A former Stanton police officer who mistakenly shot and killed a 5-year-old boy in 1983 says he will drop a $25-million lawsuit against Stanton if the city pays his law school tuition and lets him carry a concealed weapon.
Ex-Officer Anthony Sperl also asked city officials to destroy his old .357-Magnum revolver “for moral reasons.”
It was the gun Sperl used when he shot Patrick Andrew Mason, 5, on March 3, 1983, in the darkened apartment where his mother had left him while she was at work. Patrick had a toy gun. Sperl thought it was real and opened fire.
Sperl, 27, said city officials promised him a chance to build a new career after he left the force in August, 1983, and he wants $20,000 from the city to continue his studies at a Los Angeles law school. He also wants the right to carry a concealed firearm.
Mother Accepted Settlement
“What we’re talking about here are things that were promised to me before,” Sperl said. “You don’t see me making a demand for $8 million, because I’m not.”
Patrick’s mother, Patricia Ridge, accepted a $395,000 settlement from the city on May 9.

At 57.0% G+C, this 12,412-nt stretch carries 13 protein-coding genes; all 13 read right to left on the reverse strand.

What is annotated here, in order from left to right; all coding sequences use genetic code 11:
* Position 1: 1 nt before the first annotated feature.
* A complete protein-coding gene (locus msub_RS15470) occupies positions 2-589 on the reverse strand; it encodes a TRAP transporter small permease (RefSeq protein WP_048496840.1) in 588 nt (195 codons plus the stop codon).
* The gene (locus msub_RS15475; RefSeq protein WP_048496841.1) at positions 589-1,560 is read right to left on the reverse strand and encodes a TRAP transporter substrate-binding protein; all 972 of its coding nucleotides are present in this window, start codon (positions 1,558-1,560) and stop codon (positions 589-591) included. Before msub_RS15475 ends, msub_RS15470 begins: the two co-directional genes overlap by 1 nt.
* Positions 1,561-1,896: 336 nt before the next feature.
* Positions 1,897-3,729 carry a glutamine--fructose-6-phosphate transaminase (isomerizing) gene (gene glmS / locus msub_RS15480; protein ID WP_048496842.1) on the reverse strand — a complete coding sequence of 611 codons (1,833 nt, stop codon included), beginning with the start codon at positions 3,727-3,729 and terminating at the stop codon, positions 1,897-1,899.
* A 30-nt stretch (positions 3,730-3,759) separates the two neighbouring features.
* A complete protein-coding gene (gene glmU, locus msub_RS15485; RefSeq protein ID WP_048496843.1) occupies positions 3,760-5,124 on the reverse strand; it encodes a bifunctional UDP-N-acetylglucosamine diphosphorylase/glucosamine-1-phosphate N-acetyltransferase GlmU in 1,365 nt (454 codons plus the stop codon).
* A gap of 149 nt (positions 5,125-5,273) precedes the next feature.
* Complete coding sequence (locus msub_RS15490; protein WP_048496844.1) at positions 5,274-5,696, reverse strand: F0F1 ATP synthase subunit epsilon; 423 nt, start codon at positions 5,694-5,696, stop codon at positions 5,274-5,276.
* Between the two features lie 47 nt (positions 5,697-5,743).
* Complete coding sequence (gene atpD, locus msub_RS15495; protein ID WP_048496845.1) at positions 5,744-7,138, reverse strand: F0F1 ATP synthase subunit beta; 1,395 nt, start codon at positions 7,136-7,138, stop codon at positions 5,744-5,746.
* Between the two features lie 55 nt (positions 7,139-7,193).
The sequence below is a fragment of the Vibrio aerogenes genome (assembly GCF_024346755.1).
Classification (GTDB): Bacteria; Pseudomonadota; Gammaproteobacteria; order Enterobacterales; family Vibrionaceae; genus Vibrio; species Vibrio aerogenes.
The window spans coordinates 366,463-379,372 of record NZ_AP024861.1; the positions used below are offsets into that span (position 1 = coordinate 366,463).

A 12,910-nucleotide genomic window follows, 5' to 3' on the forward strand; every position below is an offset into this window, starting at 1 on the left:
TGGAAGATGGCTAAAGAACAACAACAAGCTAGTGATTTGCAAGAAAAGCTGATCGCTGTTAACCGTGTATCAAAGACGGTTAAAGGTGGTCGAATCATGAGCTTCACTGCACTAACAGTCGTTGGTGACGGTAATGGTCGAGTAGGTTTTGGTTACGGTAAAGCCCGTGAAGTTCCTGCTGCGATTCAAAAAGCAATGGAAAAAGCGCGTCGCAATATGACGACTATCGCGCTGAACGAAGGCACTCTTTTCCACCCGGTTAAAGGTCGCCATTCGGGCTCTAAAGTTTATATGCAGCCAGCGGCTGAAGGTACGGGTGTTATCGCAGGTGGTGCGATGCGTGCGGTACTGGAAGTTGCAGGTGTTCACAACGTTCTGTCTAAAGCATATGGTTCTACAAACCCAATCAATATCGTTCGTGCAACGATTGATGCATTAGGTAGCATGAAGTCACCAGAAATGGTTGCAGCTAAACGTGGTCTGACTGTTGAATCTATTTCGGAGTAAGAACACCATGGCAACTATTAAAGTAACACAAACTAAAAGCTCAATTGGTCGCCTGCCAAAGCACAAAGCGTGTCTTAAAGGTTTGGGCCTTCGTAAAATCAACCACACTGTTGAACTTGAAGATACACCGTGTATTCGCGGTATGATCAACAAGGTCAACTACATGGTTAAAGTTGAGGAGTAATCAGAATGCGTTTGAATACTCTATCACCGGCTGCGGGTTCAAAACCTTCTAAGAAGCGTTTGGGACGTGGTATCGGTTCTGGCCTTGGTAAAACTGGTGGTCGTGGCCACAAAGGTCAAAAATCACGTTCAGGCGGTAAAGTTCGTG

At the time of the shooting, Ridge said she had left her son at home alone because she could not afford a baby sitter. She now lives in Chicago.
Sperl was dispatched to the apartment after a neighbor called police to say the mother and child hadn’t been seen for weeks.
When he reported to the station that the apartment was locked and there was no answer inside, he was instructed to contact the building manager, who let Sperl into the apartment with a passkey.
Sperl underwent years of psychotherapy after the shooting.
Stanton City Attorney Tom Allen said the issue of paying for Sperl’s education is still under negotiation, but Los Angeles attorney Otis Wright, who represents the city’s insurance carriers, said it’s unlikely the money will be paid.
City officials said they probably would agree to destroy the gun but that Sperl would not be allowed to carry a concealed firearm.
Asks City to Pay Lawyer
In addition, Sperl has asked that the city pay $5,000 in legal fees owed his current lawyer, Sherman Oaks attorney Edward L. Masry. Allen said that remains a matter of discussion.
Sperl’s cross-complaint against Stanton is one of the last open issues in a lengthy legal battle that has cost the city or its carriers more than $500,000.
The only other facet of the case still pending is a civil wrongful-death action brought by Patrick’s father, Larry R. Hewitt, who’s serving a 40-year term in Joliet, Ill., prison for murder and robbery.
That case will be settled between Hewitt and Ridge, said her Newport Beach lawyer, Richard Farnell.